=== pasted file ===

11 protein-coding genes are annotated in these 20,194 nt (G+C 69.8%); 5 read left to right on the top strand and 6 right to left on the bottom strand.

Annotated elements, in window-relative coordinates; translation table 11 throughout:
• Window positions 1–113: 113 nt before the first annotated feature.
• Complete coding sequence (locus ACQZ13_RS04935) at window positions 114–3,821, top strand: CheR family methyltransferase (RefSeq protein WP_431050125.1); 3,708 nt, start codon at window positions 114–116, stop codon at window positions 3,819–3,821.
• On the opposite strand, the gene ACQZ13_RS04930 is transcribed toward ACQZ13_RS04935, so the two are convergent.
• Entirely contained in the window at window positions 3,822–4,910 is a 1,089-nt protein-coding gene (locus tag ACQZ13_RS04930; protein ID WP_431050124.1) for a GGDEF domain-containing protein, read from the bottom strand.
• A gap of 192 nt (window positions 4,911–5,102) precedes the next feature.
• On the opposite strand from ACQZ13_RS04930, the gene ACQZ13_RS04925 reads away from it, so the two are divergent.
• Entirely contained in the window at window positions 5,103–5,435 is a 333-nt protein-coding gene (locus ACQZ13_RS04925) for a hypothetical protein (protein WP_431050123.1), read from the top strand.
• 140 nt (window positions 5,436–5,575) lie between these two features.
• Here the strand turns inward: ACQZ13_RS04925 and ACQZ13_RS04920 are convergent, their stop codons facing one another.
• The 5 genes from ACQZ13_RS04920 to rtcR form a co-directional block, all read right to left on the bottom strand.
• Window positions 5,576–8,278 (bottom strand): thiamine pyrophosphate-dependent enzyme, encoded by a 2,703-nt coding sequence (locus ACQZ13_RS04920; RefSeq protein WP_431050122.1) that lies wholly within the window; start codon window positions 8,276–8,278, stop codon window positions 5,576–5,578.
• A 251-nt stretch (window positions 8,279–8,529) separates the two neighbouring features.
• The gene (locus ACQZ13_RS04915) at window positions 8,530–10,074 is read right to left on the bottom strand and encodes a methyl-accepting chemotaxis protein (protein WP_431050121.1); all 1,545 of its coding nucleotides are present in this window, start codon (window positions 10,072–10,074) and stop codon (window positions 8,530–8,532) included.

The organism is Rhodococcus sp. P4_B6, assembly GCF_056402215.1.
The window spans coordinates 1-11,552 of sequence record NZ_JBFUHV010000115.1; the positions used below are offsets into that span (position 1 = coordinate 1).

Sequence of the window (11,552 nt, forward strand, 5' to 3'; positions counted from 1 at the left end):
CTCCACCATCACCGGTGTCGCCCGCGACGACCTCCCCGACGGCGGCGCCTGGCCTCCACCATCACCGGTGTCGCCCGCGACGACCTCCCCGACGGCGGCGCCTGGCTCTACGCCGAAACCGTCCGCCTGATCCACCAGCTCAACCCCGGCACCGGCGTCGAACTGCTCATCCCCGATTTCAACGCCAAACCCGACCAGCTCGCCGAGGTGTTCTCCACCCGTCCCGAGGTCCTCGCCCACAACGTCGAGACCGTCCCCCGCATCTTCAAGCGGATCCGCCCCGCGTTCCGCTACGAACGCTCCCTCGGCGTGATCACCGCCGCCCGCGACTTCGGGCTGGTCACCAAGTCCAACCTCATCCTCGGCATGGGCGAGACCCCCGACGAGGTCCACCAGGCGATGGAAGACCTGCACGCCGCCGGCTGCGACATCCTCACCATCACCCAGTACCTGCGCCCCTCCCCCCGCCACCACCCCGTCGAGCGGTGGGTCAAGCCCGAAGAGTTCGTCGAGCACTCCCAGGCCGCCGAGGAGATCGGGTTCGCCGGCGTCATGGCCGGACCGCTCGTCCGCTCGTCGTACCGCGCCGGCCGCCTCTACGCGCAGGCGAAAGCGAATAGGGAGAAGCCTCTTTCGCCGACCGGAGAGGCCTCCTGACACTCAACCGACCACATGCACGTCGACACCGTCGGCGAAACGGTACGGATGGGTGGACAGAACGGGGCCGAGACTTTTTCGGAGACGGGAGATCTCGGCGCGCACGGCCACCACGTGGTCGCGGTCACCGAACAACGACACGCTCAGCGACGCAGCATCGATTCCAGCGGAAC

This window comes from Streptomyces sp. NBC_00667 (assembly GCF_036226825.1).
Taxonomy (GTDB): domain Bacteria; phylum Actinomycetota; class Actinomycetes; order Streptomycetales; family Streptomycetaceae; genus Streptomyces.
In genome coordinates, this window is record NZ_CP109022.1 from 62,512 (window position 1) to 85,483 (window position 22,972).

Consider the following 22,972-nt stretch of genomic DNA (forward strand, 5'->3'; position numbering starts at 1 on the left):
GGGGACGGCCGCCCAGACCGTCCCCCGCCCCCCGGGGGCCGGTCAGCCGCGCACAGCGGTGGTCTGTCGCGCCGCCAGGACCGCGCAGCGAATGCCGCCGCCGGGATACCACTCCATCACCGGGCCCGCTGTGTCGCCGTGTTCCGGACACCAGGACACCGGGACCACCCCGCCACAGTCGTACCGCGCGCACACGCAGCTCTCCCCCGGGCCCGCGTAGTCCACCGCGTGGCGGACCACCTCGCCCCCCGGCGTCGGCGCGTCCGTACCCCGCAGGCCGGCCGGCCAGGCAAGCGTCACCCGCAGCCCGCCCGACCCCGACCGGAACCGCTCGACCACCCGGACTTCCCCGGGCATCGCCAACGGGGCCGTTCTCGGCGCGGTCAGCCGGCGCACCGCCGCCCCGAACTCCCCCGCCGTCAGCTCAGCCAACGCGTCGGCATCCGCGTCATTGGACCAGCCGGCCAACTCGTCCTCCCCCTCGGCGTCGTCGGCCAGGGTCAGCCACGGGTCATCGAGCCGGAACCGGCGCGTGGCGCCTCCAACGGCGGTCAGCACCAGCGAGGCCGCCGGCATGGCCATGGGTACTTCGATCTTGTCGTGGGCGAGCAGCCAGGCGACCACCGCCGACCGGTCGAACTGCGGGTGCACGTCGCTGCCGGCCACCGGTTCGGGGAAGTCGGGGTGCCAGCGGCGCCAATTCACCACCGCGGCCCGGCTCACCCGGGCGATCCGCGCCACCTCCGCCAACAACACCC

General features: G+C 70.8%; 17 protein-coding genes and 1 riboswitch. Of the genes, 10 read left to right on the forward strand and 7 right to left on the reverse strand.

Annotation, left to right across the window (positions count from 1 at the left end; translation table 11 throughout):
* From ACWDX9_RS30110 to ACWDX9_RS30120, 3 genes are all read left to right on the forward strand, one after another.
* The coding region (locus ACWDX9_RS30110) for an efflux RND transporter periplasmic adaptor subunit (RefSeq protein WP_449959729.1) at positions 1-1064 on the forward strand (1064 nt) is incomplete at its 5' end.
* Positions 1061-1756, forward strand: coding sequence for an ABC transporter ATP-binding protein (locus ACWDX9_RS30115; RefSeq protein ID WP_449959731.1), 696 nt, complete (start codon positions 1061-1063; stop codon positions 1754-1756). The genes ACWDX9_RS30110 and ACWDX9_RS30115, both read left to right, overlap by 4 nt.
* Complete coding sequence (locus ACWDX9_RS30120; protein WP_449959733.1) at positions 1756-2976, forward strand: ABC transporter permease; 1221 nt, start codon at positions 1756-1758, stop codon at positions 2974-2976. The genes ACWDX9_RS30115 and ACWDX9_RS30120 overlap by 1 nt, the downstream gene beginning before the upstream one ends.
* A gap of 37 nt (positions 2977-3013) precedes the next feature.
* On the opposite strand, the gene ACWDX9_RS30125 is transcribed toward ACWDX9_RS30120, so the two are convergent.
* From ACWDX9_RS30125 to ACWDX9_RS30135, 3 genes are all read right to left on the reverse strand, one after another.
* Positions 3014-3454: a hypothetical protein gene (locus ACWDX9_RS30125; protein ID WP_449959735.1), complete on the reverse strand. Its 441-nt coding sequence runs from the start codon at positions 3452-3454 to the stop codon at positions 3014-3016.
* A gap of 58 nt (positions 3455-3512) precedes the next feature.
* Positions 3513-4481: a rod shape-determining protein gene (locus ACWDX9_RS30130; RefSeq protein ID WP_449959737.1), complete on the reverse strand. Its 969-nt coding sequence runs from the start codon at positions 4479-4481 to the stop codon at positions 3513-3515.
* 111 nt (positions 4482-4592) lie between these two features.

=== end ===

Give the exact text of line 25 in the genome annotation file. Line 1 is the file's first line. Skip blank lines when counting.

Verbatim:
General features: G+C 70.8%; 17 protein-coding genes and 1 riboswitch. Of the genes, 10 read left to right on the forward strand and 7 right to left on the reverse strand.